Archive for January, 2013

, | Games

not_the_good_ending

Do you ever have videogame dreams? Like when you’ve been playing a game so much that it burbles up from your subconscious while you sleep? For me, these are often interface dreams. I dream I’m trying to drag select a bunch of units or spend points on a skill tree. I don’t mean to get all tedious by holding forth about my dreams, but I had one last night about Virtue’s Last Reward. And it was unlike any other videogame dream I’ve had.

After the jump, I promise this will be brief Continue reading →

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, | Games

It's_no_Guernica

In cooperation with the developers at Shenendoah Studios, we’re pleased to announce a tournament for Battle of the Bulge on the iOS with $500 of prize money at stake. Some of which will go to people who aren’t even necessarily good at the game! Basically, if you play through one match, your name goes into the drawing for one of three randomly drawn $50 prizes. And these aren’t spacebucks or Qt3dollars or Microsoft points. These are bona fide US dollars.

Read the details in this thread. To enter, post in the thread or email [email protected] if you’d rather not register for the forum. The deadline is February 15th. Good luck, soldier!

Disclaimer: Battle of the Bulge may result in rethinking your perspective on wargames. No bulges were harmed in the making of this game. Do not taunt Patton. I’m pretty sure that painting up there, Battle of the Bulge by Robert Blair, is terrible, but I don’t want to be rude and maybe he was going for a state of mind rather than an actual representation of something. No states are exempt from this tournament, including CA, CO, DE, HI, GO, and WE. Employees of Quarter to Three and their families not eligible. Sorry, Mom.
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, | Games podcasts

Pacific_Ocean_or_bust

Joshua DeBonis joins us to talk about Meriwether, his Lewis and Clark expedition RPG, fresh from its successful Kickstarter campaign and on its way to a hard drive near you this fall. We also talk about theme-based gaming, a 50 year old (50!) videogame that DeBonis claims is still fun, the fate of Darksiders developer Vigil, the Netrunner card game, and Path of Exile.

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, | Games

before

That’s a witch in Path of Exile. As you can see, she’s pretty drably outfitted. I suppose the face mask looks suitably evil. But she’s way higher level than you’d expect based on the fact that she’s wearing colorless tatters and weilding a stick in her right hand and a dried vine wreath in her left hand. But that’s about to change.

After the jump, the makeover Continue reading →

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, | Movie reviews

it_happened_one_night

For a guy with three boring names, each more boring than the last, writer/director Paul Andrew Williams is utterly fascinating. If you’ve seen London to Brighton and The Cottage, you know what I mean. If you haven’t seen them, you should. Both of them. In any order. You pick. But see both of them. Because you can’t really get a sense for this British director’s talent without seeing both movies. And then, for good measure, see a weird arthouse horror movie he co-wrote called The Children.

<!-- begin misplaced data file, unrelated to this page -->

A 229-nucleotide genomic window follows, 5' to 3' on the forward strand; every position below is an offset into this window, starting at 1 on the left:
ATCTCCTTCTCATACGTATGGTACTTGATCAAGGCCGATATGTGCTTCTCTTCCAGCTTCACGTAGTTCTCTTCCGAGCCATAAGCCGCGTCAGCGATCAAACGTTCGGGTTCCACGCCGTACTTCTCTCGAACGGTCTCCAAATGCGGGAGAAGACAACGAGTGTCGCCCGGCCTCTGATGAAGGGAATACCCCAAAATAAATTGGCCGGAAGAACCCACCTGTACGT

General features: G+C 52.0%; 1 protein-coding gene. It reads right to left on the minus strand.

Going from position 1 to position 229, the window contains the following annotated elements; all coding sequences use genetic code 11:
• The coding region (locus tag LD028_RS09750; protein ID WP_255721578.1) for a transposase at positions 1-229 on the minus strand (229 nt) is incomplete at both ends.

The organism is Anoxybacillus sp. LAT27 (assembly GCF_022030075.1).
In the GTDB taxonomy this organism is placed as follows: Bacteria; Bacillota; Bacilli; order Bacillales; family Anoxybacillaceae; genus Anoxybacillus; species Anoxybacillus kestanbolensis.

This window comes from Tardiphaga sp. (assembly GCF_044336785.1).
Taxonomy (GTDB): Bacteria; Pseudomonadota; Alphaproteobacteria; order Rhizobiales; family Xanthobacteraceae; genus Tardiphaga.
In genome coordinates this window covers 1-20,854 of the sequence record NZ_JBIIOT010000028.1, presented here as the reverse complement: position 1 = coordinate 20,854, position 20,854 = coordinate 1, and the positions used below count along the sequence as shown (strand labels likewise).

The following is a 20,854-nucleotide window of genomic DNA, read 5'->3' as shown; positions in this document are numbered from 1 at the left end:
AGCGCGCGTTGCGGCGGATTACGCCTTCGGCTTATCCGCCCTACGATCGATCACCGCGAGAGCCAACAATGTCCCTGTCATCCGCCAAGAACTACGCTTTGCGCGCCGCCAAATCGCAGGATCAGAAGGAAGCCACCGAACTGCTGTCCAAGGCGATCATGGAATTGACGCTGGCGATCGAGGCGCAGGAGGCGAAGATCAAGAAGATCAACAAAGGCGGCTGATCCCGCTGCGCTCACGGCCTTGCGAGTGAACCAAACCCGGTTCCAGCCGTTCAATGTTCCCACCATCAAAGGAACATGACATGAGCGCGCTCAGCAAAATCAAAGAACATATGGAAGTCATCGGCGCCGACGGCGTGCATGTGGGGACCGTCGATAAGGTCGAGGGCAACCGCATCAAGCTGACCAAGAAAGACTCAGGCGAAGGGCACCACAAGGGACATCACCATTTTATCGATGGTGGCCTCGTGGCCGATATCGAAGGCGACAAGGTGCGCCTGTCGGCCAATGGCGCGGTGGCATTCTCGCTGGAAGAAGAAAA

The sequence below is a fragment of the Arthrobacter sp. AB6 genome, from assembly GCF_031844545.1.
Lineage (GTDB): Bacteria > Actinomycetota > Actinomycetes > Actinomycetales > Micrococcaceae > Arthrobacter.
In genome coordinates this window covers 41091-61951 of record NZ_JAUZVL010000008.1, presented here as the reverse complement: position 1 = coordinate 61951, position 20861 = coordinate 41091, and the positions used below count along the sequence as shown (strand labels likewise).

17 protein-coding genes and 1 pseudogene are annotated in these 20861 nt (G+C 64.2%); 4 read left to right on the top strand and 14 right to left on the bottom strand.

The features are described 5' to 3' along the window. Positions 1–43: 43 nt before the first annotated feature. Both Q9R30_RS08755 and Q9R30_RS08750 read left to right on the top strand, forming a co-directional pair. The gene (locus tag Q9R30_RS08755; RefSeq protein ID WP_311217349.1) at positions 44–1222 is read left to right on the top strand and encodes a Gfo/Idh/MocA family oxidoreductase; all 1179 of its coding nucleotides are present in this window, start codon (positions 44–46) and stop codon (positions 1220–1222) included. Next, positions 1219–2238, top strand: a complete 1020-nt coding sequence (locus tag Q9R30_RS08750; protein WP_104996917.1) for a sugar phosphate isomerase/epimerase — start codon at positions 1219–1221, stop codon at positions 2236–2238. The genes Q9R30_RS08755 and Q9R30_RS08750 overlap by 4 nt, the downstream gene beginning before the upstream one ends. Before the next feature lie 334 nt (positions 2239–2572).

All caught up? Good. Because now it’s time to see Cherry Tree Lane, Paul Andrew Williams’ grim horror thriller that you previously had to import from the UK to watch on a region-free DVD player. It was worth it. But lucky for you, it’s available today in the US where fine DVDs are sold and rented.

As you’re watching Cherry Tree Lane, you might think it’s a mean-spirited thriller preying uncomfortably on issues of race and class and how small the houses are in modern day London. You’d be partly right. But the point of Cherry Tree Lane — and I’m going to take pains not to spoil it beyond acknowledging it — is the last scene. Or, rather, the moment the last scene ends. The way the last scene ends. The musical cue on which the last scene ends, wanting only a thick red curtain dropped by a stagehand in the wings. All the building tension and pressure, from the very opening scene of water boiling on a stove to that last moment in the same kitchen, is entirely about how you as a viewer feel at that instant. I bet you didn’t know you had it in you? But Paul Andrew Williams did.

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, | Features

Vermithrax_I_presume

It was immediately clear when I sat down to play Sins of a Dark Age, the upcoming real time strategy game from Sins of a Solar Empire developer Ironclad, that I was playing a game like League of Legends and Defense of the Ancients. Or, as they’re known by the unfortunate acronym for multiplayer online battle arena, a MOBA.

I chose a hero, I was killing AI controlled minions and other players’ heroes to earn xp and gold, I was choosing among my hero’s four skills when I leveled up, I was buying equipment towards a specific character build, and I was pushing down lanes or jungling or some combination thereof. It was all pretty familiar.

But then a banner popped up along the top of the screen announcing something that never happens in MOBAs.

After the jump, what that banner said Continue reading →

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, | Games

Christmas_44_in_the_Ardennes

With so much die rolling in Battle of the Bulge, you’re bound to hear a number of complaints when things don’t go someone’s way. It’s the case with any game where you roll dice, and you can make an argument that the complaining is just as much a part of the game as the act of rolling. “You sank my battleship!” “Pretty sneaky, sis.” Et cetera. But there are a couple of places in Bulge where the customer service seems to be particularly bad.

One of those places is Eupen.

After the jump, how do you say that, again? Continue reading →